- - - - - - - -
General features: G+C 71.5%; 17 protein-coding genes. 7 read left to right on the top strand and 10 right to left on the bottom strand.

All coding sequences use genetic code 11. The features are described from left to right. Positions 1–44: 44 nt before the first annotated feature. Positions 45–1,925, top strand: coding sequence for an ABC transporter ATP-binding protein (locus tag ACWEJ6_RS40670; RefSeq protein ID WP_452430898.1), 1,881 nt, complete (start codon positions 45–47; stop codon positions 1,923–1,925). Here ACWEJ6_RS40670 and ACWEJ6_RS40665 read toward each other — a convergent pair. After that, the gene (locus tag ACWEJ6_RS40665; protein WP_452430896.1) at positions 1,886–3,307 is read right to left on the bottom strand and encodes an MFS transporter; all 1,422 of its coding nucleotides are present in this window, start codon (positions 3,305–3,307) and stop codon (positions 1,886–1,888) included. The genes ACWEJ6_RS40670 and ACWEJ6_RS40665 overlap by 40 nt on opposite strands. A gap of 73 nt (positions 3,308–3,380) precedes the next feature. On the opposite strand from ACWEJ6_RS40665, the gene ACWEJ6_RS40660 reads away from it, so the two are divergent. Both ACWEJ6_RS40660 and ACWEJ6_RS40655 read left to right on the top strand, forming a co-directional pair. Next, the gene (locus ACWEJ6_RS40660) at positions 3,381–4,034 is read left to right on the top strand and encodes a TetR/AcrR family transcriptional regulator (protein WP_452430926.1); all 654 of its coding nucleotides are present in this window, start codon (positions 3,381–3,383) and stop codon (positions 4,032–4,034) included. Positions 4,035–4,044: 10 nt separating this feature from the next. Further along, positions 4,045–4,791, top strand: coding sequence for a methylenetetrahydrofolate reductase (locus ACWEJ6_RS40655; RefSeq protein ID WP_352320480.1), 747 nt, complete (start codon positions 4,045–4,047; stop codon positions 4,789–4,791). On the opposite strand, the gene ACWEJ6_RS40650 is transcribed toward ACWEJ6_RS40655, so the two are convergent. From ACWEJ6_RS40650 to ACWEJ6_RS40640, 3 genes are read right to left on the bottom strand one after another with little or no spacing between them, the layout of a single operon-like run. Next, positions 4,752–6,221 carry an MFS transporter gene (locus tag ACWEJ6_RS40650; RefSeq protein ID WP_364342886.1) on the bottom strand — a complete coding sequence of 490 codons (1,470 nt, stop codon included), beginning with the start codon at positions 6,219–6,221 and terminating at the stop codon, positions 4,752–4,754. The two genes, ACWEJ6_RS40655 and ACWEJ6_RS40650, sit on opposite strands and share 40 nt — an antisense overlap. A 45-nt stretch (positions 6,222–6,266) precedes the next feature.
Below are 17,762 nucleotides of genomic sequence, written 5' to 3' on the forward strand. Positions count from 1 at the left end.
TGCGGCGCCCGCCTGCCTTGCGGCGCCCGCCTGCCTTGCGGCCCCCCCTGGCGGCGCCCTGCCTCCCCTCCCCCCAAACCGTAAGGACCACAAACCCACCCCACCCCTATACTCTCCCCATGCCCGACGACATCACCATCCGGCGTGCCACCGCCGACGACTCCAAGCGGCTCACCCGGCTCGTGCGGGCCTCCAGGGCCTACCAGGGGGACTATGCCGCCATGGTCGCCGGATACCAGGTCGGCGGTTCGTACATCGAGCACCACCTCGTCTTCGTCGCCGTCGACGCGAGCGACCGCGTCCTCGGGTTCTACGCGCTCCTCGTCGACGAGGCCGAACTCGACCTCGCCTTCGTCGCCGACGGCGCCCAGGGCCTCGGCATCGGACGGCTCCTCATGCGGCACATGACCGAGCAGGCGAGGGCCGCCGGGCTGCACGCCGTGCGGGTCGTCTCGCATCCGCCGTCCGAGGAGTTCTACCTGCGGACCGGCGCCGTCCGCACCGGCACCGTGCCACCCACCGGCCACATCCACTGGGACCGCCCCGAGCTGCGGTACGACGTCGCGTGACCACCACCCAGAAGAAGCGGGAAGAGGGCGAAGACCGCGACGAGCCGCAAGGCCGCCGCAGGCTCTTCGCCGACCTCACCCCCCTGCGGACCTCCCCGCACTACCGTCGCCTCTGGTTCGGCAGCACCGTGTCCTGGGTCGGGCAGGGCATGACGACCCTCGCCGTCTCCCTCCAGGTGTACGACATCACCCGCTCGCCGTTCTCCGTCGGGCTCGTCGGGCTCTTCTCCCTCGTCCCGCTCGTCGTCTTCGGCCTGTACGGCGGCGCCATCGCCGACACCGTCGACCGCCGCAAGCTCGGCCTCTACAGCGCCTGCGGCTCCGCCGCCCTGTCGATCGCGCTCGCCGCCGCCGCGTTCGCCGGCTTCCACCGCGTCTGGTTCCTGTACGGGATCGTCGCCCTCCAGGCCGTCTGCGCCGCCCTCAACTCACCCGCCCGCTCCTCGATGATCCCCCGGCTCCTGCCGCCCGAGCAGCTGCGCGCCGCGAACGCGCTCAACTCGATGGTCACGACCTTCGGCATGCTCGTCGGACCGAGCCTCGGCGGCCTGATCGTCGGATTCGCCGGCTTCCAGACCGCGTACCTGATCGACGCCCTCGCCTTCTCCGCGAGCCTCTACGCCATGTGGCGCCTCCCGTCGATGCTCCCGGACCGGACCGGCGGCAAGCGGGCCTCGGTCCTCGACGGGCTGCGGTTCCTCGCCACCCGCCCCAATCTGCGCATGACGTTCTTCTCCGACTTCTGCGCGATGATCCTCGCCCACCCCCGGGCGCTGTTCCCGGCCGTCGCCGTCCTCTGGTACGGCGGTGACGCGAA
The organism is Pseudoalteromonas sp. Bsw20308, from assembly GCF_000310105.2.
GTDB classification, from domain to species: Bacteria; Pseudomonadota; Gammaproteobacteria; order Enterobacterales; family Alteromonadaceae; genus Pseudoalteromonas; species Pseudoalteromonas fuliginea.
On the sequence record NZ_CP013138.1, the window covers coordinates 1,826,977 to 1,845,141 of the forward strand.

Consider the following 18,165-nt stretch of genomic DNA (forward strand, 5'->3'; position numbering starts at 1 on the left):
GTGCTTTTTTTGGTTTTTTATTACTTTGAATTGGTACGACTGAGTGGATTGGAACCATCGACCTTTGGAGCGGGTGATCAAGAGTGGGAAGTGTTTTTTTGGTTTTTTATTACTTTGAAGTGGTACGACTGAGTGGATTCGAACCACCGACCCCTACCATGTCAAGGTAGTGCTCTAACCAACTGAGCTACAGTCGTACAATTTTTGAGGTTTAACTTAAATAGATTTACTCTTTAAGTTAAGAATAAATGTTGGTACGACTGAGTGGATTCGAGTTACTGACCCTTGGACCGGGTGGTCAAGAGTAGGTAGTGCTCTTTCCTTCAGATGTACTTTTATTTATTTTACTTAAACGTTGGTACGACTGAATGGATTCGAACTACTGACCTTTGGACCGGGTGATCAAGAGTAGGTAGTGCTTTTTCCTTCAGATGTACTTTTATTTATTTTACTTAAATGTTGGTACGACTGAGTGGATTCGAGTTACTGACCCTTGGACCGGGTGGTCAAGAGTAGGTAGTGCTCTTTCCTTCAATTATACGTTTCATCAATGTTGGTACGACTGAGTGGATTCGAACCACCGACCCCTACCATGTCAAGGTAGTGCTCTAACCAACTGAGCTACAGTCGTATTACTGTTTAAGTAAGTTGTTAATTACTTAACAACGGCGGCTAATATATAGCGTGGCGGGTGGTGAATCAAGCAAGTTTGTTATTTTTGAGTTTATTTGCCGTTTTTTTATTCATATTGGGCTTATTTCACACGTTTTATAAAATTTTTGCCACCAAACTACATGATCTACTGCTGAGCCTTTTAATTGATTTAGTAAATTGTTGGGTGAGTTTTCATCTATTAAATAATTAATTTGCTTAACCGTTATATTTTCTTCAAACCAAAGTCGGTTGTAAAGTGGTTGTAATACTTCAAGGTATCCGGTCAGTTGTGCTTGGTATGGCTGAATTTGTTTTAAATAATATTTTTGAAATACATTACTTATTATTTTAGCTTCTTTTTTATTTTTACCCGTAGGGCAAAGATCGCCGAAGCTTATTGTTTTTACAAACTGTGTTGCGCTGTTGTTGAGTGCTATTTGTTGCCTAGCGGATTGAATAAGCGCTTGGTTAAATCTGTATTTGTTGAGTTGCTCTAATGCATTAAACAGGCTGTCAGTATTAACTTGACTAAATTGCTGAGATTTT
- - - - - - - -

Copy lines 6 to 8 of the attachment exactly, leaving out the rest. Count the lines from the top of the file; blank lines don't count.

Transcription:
GTDB classification, from domain to species: Bacteria; Pseudomonadota; Gammaproteobacteria; order Enterobacterales; family Alteromonadaceae; genus Pseudoalteromonas; species Pseudoalteromonas fuliginea.
On the sequence record NZ_CP013138.1, the window covers coordinates 1,826,977 to 1,845,141 of the forward strand.

Consider the following 18,165-nt stretch of genomic DNA (forward strand, 5'->3'; position numbering starts at 1 on the left):